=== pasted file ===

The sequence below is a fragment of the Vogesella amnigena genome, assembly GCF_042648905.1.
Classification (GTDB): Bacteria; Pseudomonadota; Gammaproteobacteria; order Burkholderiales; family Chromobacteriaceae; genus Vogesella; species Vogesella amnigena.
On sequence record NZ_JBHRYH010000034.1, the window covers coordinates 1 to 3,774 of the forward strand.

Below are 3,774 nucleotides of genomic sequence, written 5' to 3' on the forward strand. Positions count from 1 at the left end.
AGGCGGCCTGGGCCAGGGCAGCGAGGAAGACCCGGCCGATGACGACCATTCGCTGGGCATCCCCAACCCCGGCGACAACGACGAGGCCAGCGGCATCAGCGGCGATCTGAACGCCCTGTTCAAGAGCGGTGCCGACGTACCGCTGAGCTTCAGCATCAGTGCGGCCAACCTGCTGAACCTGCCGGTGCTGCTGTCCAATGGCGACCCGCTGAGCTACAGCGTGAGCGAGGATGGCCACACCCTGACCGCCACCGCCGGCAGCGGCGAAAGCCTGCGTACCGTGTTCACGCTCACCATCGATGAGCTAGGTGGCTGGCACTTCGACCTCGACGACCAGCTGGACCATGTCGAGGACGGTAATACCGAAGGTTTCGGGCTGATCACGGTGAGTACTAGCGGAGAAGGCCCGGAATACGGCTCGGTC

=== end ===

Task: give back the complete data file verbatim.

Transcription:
The sequence below is a fragment of the Vogesella amnigena genome, assembly GCF_042648905.1.
Classification (GTDB): Bacteria; Pseudomonadota; Gammaproteobacteria; order Burkholderiales; family Chromobacteriaceae; genus Vogesella; species Vogesella amnigena.
On sequence record NZ_JBHRYH010000034.1, the window covers coordinates 1 to 3,774 of the forward strand.

Below are 3,774 nucleotides of genomic sequence, written 5' to 3' on the forward strand. Positions count from 1 at the left end.
AGGCGGCCTGGGCCAGGGCAGCGAGGAAGACCCGGCCGATGACGACCATTCGCTGGGCATCCCCAACCCCGGCGACAACGACGAGGCCAGCGGCATCAGCGGCGATCTGAACGCCCTGTTCAAGAGCGGTGCCGACGTACCGCTGAGCTTCAGCATCAGTGCGGCCAACCTGCTGAACCTGCCGGTGCTGCTGTCCAATGGCGACCCGCTGAGCTACAGCGTGAGCGAGGATGGCCACACCCTGACCGCCACCGCCGGCAGCGGCGAAAGCCTGCGTACCGTGTTCACGCTCACCATCGATGAGCTAGGTGGCTGGCACTTCGACCTCGACGACCAGCTGGACCATGTCGAGGACGGTAATACCGAAGGTTTCGGGCTGATCACGGTGAGTACTAGCGGAGAAGGCCCGGAATACGGCTCGGTC